Cosmopsarus regius; n = 5), green-naped pheasant pigeon (Otidiphaps nobilis', n = 3), green wood hoopoe (Phoeniculus purpureus; n = 3), hooded merganser (Lophodytes cucullatus; n = 2), Inca tern (Larosterna inca, n = 1), Jambu fruit dove (Pdlinopus jambu; n = 2), laughing kookaburra (Dacelo novaeguineae; n = 2), lesser green broadbill
(Calyptomena viridis; n = 2), masked lapwing (Vanellus miles; n = 2), Micronesian kingfisher (Todiramphus cinnamomina; n = 2), Nicobar pigeon (Caloenas nicobarica; n = 8), Papuan (Blyth's) hornbill (Rhyticeros plicatus; n = 3), red-billed leiothrix (Leiothrix lutea; n = 2), scarlet ibis (Eudocimus ruber; n = 4), snowy egret (Egretta thula; n = 1), sunbittern (Eurypyga helias; n = 3), and white-headed buffalo weaver (Dinemellia dinemelli; n = 2).
Beyond the broadbills, black ducks haunted the wooded ponds, bays and streams of Long Island.
Surrounding the battery were hundreds of decoys to which the broadbills came in numbers.
The major fishing grounds for broadbills in the central Pacific region, traditionally exploited by foreign longliners, lie approximately 1,000 miles north of the Hawaiian Islands (25[degrees]- 40[degrees]N.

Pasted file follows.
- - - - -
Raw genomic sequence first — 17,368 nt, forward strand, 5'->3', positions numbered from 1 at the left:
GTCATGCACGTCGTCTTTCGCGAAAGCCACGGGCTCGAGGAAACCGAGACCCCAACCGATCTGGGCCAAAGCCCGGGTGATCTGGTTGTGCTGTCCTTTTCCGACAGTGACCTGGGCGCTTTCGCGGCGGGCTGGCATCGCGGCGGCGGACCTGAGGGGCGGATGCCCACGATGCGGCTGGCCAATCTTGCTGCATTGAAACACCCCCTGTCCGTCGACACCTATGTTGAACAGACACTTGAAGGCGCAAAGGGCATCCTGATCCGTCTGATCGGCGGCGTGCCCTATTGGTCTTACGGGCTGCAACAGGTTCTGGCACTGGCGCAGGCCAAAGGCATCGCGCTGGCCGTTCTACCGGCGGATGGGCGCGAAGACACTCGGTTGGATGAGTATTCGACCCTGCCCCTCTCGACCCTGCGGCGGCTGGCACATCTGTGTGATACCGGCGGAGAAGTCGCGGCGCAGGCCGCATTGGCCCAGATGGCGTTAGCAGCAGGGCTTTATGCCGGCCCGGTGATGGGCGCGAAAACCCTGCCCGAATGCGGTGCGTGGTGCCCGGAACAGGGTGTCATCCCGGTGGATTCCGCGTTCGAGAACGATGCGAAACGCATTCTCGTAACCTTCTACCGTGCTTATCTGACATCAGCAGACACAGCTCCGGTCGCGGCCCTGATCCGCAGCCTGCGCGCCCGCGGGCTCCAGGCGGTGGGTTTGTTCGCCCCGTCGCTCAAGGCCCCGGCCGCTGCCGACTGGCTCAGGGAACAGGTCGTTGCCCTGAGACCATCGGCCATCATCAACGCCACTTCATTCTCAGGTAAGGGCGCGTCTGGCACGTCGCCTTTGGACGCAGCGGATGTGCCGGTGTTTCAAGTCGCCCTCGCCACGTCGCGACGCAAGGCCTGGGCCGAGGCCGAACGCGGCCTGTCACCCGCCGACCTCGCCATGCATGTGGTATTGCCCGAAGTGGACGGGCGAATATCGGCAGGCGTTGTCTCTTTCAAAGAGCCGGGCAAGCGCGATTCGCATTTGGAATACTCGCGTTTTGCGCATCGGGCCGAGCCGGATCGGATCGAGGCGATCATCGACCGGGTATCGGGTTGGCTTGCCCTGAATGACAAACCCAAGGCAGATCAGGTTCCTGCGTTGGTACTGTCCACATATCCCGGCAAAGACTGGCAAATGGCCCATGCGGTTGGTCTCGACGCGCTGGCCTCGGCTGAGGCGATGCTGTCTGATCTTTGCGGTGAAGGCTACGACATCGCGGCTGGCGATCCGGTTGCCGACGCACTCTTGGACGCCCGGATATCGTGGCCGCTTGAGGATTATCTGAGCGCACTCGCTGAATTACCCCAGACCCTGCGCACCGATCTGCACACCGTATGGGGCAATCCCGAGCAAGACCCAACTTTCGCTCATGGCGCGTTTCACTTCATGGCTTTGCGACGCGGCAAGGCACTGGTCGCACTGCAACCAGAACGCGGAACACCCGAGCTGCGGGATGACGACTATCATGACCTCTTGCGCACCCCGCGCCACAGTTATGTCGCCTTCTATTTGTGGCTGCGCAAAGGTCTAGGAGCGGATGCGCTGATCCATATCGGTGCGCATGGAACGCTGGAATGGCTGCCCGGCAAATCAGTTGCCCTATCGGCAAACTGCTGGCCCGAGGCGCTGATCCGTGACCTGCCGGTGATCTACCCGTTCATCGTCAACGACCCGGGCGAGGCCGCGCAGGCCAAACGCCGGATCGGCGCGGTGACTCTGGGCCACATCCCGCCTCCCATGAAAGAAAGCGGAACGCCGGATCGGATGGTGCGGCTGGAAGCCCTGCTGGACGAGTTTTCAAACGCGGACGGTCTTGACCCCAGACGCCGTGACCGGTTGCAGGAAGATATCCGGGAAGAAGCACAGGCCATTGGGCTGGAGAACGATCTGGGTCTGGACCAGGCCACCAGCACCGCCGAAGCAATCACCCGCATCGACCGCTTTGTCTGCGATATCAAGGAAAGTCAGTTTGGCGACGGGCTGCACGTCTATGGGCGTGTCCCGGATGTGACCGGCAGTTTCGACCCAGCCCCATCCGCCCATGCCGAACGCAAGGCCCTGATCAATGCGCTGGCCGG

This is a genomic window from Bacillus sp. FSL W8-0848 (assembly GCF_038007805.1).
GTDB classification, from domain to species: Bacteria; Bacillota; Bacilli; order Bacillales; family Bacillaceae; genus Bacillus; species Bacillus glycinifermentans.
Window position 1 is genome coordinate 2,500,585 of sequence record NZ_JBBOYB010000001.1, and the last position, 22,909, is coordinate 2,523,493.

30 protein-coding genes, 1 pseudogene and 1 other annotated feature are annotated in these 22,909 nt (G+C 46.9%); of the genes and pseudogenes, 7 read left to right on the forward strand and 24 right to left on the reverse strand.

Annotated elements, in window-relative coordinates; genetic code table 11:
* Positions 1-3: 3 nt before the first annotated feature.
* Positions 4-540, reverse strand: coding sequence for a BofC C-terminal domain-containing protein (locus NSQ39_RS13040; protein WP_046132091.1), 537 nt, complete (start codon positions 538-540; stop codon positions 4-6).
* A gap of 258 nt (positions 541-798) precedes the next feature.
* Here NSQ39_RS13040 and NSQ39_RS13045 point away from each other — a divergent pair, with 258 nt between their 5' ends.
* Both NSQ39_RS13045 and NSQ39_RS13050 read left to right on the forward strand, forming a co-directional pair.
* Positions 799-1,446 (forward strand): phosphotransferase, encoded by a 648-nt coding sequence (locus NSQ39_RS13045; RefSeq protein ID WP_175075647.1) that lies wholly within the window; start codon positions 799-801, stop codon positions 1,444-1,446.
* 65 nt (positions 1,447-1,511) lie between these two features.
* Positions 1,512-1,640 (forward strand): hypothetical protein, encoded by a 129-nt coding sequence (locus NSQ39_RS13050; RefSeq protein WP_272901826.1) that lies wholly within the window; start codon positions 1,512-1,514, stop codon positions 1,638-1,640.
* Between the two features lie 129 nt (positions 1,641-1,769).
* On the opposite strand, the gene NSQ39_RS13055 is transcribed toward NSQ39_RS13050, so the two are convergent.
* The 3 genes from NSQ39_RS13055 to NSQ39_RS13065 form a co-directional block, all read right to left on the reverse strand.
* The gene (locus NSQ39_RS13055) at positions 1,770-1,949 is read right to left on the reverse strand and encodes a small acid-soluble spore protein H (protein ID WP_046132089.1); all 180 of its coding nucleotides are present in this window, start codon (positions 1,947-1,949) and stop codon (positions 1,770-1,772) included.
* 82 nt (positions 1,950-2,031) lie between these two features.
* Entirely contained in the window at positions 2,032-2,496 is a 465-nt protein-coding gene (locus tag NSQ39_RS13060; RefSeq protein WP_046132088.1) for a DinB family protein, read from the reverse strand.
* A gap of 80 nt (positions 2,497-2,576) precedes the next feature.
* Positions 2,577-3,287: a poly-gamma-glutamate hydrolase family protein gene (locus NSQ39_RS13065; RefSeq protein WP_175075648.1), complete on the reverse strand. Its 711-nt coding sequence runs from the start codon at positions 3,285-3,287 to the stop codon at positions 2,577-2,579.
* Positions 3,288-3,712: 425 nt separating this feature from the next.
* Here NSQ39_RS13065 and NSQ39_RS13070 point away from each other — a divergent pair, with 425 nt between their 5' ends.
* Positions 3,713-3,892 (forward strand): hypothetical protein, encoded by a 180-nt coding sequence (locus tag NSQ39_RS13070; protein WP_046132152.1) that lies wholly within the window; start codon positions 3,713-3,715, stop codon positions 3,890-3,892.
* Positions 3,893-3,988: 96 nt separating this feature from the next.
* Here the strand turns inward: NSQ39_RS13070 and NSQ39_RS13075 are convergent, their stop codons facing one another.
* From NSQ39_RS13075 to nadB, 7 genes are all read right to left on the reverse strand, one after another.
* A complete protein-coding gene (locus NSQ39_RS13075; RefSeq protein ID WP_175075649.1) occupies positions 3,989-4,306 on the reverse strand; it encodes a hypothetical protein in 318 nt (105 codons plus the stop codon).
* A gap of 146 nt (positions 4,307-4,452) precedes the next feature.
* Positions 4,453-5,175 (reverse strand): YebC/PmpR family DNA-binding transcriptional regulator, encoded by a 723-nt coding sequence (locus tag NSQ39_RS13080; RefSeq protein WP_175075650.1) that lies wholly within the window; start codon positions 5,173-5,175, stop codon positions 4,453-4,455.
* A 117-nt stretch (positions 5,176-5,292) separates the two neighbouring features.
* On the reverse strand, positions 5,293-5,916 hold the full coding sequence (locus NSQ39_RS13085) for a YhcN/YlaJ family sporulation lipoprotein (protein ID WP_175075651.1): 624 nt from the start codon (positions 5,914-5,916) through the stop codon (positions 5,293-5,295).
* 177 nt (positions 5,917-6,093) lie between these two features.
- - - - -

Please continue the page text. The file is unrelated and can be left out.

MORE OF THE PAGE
Loggerheads reported taken in the Hawaiian longline broadbill swordfish fishery may be of the same origin.
The Hawaiian longline fishery for broadbill swordfish has developed rapidly since 1987 when fewer than 40 vessels were in the fleet, landing less than 30,000 pounds of broadbill swordfish, a bycatch product of the tuna longline fishery.
Because of recent developments in the broadbill swordfish fishery, the Pelagics FMP is now being monitored based on Section 7 requirements.